The Google Glass team knows that if you're thinking about mounting a computer on your face, you should do it with some style. Today, Google and the Luxottica Group announced a partnership that will see the two companies working together to design stylish and comfortable frames to pair with Google Glass. This follows the the Glass team's own Titanium line of frames launched back in January.
The Luxottica Group owns, manufactures, and distributes famous brands such as Oakley, Ray-Ban, and Persol.
Droiders is an app-developing startup, and today it's launching MedicAR, a piece of Glassware that uses augmented reality to assist students studying to become surgeons. It guides them through certain procedures, showing them where to cut, what tools to use, what to do next, and how to close things back up afterwards. The video below shows it in action, and don't worry, it's not graphic.
After the rollout of XE12 in mid-December and the announcement that January would not bring an update, Glass Explorers have been anxiously awaiting the release of XE14, originally due in February. As it turns out, they were to be disappointed. In a posting to the private Glass Community forum late yesterday, Teresa Z explained that XE14 had missed its February deadline. The reason: it simply wasn't ready to be released. Unfortunately, no details were given with regard to the timeline for the next update.
As a Glass Explorer, I'm always excited to see new apps, especially if they improve Glass' user experience. Developer Matthew Pierce delivered one such app recently, making Glass Master Control available to the public via Dropbox.
Essentially, Master Control allows users to change Glass settings in a new, more fine-grained way. It controls volume, brightness, and radios (Wi-Fi, Bluetooth, and AutoSync). Until now, Glass hasn't had manual brightness controls, and volume control was buried in a settings card at the very left end of the timeline.
Questions about Google Glass and conventional prescription glasses have been flying since the project was announced, but Google finally seem ready to initiate a program to make the two come into conjunction. The Glass team announced frames for prescription lenses and sunglasses for Glass on Google+, along with a glitzy video. The titanium glasses frames will be put up for order exclusively to Glass Explorers later today.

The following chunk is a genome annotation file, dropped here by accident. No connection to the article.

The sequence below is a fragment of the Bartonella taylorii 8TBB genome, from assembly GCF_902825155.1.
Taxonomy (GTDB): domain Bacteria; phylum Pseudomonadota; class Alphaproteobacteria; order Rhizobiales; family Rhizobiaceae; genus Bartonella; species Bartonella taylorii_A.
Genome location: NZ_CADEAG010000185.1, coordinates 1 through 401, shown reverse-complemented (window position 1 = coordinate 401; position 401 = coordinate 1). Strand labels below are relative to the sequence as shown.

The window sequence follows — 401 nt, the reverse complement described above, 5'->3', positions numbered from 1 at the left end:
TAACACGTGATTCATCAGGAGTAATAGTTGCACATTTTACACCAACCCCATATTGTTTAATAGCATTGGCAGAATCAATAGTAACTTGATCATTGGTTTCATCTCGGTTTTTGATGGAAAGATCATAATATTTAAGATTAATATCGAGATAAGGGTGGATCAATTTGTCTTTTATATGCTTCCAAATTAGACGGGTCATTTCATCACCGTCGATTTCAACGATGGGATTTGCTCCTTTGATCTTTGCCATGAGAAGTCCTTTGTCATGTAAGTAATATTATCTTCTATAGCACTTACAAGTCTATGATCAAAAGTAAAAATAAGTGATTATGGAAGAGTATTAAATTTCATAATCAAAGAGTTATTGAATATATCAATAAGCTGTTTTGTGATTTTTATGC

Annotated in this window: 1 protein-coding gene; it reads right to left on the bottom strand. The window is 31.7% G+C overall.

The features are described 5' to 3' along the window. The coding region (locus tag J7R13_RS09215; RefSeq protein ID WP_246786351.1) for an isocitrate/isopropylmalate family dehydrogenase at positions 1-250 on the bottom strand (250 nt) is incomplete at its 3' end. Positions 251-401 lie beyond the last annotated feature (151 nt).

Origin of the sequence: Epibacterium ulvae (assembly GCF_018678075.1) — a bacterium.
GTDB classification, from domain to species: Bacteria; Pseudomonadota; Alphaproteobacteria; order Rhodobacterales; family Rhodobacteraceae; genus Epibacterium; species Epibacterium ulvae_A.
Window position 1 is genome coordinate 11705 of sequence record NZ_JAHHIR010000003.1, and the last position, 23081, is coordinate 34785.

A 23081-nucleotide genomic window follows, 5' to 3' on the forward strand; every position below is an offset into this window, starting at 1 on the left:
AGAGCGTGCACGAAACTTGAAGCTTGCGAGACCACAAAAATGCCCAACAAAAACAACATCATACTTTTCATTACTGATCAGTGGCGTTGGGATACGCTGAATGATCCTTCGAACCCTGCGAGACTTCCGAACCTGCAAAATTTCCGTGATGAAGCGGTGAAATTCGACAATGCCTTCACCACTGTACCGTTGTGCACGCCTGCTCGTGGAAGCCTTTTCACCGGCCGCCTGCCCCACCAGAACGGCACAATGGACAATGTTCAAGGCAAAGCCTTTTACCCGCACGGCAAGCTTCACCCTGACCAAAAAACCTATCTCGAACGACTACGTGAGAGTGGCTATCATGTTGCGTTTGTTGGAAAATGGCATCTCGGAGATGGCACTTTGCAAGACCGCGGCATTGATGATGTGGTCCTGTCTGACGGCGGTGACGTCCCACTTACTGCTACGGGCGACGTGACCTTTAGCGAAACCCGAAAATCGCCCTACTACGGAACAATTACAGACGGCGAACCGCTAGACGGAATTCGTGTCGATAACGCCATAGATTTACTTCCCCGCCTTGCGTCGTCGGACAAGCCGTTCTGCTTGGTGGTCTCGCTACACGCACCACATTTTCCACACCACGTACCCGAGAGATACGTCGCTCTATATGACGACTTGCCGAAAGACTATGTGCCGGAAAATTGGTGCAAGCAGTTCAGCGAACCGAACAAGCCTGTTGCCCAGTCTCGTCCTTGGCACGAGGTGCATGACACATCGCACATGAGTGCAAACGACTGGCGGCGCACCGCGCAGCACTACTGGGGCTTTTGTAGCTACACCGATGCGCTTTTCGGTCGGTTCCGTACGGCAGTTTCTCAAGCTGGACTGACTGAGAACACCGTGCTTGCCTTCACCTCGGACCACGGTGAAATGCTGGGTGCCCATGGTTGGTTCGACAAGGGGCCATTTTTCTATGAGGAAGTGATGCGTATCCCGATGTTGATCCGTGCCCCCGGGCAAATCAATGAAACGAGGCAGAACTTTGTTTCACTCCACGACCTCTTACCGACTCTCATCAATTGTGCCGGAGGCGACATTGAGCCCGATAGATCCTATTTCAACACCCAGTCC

Unfortunately, the solution that Google has presented isn't one size fits all - you'll have to choose from a selection of four standard frames (Split, Thin, Bold, Curve) and order lenses to fit.
Since its introduction, Google Glass has been in the unfortunate position of having relatively limited functionality. However, with a steady stream of updates and eventually the emergence of the Glassware tab in the MyGlass interface, we've known the elusive wearable was due for some more exciting things. A few weeks after announcing plans to add Play Music to Glass, Google has quietly added it to the list of apps supported on the elusive wearable.
Google has released an early version of the Glass Development Kit, opening the doors for leagues of new developers to create software for the company's advanced pair of glasses. This is only a sneak peak that's subject to change at any time, but developers can already download it now and start creating apps for Glass right away. It's available directly within the Android SDK Manager.
Developers need to own a pair of Glass in order to test what they produce, as an emulator isn't included.
It seems like if you're willing to strap a computer to your face, you should at least be able to listen to music with it. However, that isn't an option with Google Glass, but it will be in just a few short weeks. Google has announced that Glass Explorers will soon have the option to stream tunes from Google Play Music on Glass. There will also be new Glass stereo earbuds available for a proper listening experience.
In our last Glass Teardown, we found a ton of new commands hidden in the resources of GlassVoice.apk, pulled from the XE10 update. Just a couple of days ago, XE11 rolled out to Explorers, and it's got even more to tell us about future Glass functionality.
In this teardown, we'll take a look at progress on functions XE10 hinted at, new resources that clarify some of our previous discoveries, and a couple of new things as well.
Google has just started rolling out the new XE11 update to Google Glass units, and the system image is already online and available for tinkering. Just head on over to the Glass developer site to download the newest image and rooted bootloader, if you're into that sort of thing.